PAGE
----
• rouge national urban park header 2
    Birds,  Nature Trips,  Toronto

    Rouge National Urban Park August 19 2020

    I returned to Rouge Park five days after my last visit when I had a rare free weekday morning. Once into the park, I noticed quite soon that the Eastern Bluebirds appear to have left. I walked around for about 90 minutes and didn’t see them. More often than not, I am successful at “pishing” them into view. Three separate attempts were to no avail. I believe that they have migrated south within the last four days.

    Rouge was fairly quiet this morning, except for several dozen American Goldfinches that were very active. Otherwise, there was a window of about fifteen minutes where the sun first broke over the tree line at around 8am where those fleeting moments were filled with most of the observations I made.

    I saw around four House Wrens scolding away – possibly at me. A pair of Baltimore Orioles watched from adjacent trees. They will also be migrating south anytime now. There were around four Field Sparrows hanging around with Song Sparrows. The Field Sparrow was heard before it was seen – the rhythm of their song is said to sound like a bouncing ping-pong ball.

    Field Sparrow
    Baltimore Oriole

    A few birds flew overhead: Half-a-dozen Canada Geese, three Ring-billed Gulls, and over the valley a Great Blue Heron flew north. A group of around four Eastern Kingbirds called to each other. I heard several Gray Catbirds and a couple of Northern Cardinals. A Downy Woodpecker gently tap-tapped on a narrow tree trunk. As I walked past some shrubs, a female Common Yellowthroat began scolding me. She hopped back and forth along a branch continuously chipping at me until she got bored with my photo taking shenanigans.

    Common Yellowthroat
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    A few Barn Swallows flew around the trail head. The Tree Swallows appear to have migrated in the last week or so. A dozen European Starlings chirped and chittered on a telegraph pole. The parking was beginning to fill as I left the park and joined the late-rush-hour traffic.

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  • goderich ontario
    Birds,  butterflies,  Huron,  Nature Trips

    Goderich, Ontario Area

    I was interested in visiting a few nature spots in the Huron County area, so we ended up booking accommodation in Goderich to hit a few places that would otherwise be too far for a day-trip.

    The Neowise comet has been visible in the Northwest night sky for much of July, and with Goderich positioned on the east coast of Lake Huron, I had the opportunity to try to photograph it away from the light-polluted skies of Toronto. On the evening of Friday 24th July, we drove to the beach. I hadn’t tried astrophotography before, but I did manage to get some images of the comet and it is something I’d like to attempt in the future to perhaps get a nice shot of The Milky Way. In the image below, the comet is towards the bottom-left, the only object with a tail. I have drawn in part of “The Big Dipper” constellation for reference.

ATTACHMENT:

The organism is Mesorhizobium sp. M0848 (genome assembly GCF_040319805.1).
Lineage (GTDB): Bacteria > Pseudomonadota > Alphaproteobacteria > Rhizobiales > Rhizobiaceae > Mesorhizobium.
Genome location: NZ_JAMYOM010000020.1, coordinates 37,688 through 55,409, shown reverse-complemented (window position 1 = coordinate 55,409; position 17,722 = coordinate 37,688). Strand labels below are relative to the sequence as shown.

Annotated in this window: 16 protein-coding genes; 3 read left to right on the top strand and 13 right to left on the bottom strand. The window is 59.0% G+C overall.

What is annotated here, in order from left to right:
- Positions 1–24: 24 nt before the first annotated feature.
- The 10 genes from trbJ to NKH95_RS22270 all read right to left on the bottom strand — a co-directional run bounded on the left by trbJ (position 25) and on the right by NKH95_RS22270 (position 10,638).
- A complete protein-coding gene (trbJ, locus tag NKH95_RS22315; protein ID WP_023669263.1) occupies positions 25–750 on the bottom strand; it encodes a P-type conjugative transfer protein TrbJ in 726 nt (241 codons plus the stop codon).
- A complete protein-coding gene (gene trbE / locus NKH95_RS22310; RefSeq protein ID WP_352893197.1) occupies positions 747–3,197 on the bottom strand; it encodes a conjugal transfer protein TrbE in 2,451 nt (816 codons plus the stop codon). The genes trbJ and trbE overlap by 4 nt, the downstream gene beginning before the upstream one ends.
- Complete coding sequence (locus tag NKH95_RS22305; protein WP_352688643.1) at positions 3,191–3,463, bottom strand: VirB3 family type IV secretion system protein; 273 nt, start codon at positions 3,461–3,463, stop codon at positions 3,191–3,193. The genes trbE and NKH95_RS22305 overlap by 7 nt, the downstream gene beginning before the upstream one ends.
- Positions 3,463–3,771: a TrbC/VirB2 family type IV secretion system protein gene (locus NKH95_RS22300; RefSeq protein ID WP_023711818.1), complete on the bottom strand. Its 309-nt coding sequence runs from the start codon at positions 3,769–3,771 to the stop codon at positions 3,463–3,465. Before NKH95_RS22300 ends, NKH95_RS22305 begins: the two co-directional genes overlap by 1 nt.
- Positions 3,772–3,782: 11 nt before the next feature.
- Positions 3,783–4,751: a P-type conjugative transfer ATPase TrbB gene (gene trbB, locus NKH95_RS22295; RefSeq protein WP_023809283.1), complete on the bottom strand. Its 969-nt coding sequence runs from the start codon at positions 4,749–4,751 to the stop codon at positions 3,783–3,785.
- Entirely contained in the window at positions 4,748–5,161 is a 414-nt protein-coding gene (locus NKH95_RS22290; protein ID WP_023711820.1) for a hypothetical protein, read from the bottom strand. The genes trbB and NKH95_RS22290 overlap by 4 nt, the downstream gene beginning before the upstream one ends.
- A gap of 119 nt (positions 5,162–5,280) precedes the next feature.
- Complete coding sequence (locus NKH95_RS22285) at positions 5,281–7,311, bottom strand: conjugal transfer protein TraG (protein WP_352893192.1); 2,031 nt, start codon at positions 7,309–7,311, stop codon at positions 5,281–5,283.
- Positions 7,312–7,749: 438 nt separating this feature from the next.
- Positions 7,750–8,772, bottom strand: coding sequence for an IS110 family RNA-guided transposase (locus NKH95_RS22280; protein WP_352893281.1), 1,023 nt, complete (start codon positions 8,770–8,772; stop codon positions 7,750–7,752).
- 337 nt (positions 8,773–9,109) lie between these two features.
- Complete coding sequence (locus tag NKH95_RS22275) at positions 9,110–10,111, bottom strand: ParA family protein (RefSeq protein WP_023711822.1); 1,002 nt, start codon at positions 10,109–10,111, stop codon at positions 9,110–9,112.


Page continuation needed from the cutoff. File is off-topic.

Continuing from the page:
Neowise and The Big Dipper

    Hullet Provincial Wildlife Area

    The following morning we got an early start and an early Tim Hortons coffee and drove to Hullet Provincial Wildlife Area, which promised 2200 Hectares of mixed habitat, including some open water – always a little more promising during the heat of summer.

    The drive out was lovely. Dew had formed during the night, but the heat was already beginning to rise – the ideal ingredients to create magical wisps of mist that played over the farm fields.

    Misty fields

    We heard plenty of birds here, but the tree canopy is high and the leaf cover is dense making them hard to spot. One bird that seems to be particularly plentiful this year is the Indigo Bunting. I have probably seen more this year than several previous years all combined. Today, we may have seen half-a-dozen of them (the females are a bit harder to spot).

    Indigo Bunting (male)

    Something else that is very plentiful this year: Gypsy Moths. They have a bad rap. They are an invasive species brought to North America from Europe and the larvae (caterpillars) are destructive through their vast appetites, consuming the leaves of many species of many trees. This year has been a bumper year of Gypsy Moths which can now be seen in their adult (moth) form. The females (in the photo below) do not fly and remain near where they emerged from their pupa. The males flit around rapidly, not often landing, making them harder to photograph. As adults (moths), they only live for about one week.

    Gypsy Moth (female)

    The mosquitoes and the sun were both out in force, so we only walked “The Blue Trail” which is listed as the most promising for birding. Before leaving, we drove to a different access point (there are several) that was nearer to a marsh. A short walk from the parking, we saw many Canada Geese, a few Killdear, many Mallards, a pair of Hooded Merganser, and several Lesser Yellowlegs. The Lesser Yellowlegs is a new addition to my life-list. I suspect I may have seen them earlier this year on a visit to Delaware, but this time I was able to confirm with certainty. I have now seen 188 species of bird. Of those, 40 were seen this year. Not a bad year!

    Lesser Yellowlegs